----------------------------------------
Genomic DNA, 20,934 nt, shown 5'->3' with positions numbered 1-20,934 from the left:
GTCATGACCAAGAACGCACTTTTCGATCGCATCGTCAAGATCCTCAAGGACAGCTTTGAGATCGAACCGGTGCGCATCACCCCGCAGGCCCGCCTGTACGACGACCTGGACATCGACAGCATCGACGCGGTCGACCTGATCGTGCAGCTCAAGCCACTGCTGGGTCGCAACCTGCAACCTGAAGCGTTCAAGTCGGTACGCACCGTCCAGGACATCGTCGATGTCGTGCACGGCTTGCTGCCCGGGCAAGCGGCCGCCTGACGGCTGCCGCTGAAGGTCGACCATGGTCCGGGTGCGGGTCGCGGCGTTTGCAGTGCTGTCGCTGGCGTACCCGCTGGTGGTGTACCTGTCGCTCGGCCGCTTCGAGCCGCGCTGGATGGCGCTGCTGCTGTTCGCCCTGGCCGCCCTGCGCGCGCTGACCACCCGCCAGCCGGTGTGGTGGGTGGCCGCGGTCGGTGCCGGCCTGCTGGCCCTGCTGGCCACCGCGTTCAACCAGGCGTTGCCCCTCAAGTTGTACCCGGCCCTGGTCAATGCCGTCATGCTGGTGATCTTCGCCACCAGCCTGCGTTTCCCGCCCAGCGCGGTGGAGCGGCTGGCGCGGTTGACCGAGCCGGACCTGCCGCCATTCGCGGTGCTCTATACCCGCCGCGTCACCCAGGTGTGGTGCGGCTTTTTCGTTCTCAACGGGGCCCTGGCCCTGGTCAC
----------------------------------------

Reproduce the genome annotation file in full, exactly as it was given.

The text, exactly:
Genomic DNA, 20,934 nt, shown 5'->3' with positions numbered 1-20,934 from the left:
GTCATGACCAAGAACGCACTTTTCGATCGCATCGTCAAGATCCTCAAGGACAGCTTTGAGATCGAACCGGTGCGCATCACCCCGCAGGCCCGCCTGTACGACGACCTGGACATCGACAGCATCGACGCGGTCGACCTGATCGTGCAGCTCAAGCCACTGCTGGGTCGCAACCTGCAACCTGAAGCGTTCAAGTCGGTACGCACCGTCCAGGACATCGTCGATGTCGTGCACGGCTTGCTGCCCGGGCAAGCGGCCGCCTGACGGCTGCCGCTGAAGGTCGACCATGGTCCGGGTGCGGGTCGCGGCGTTTGCAGTGCTGTCGCTGGCGTACCCGCTGGTGGTGTACCTGTCGCTCGGCCGCTTCGAGCCGCGCTGGATGGCGCTGCTGCTGTTCGCCCTGGCCGCCCTGCGCGCGCTGACCACCCGCCAGCCGGTGTGGTGGGTGGCCGCGGTCGGTGCCGGCCTGCTGGCCCTGCTGGCCACCGCGTTCAACCAGGCGTTGCCCCTCAAGTTGTACCCGGCCCTGGTCAATGCCGTCATGCTGGTGATCTTCGCCACCAGCCTGCGTTTCCCGCCCAGCGCGGTGGAGCGGCTGGCGCGGTTGACCGAGCCGGACCTGCCGCCATTCGCGGTGCTCTATACCCGCCGCGTCACCCAGGTGTGGTGCGGCTTTTTCGTTCTCAACGGGGCCCTGGCCCTGGTCAC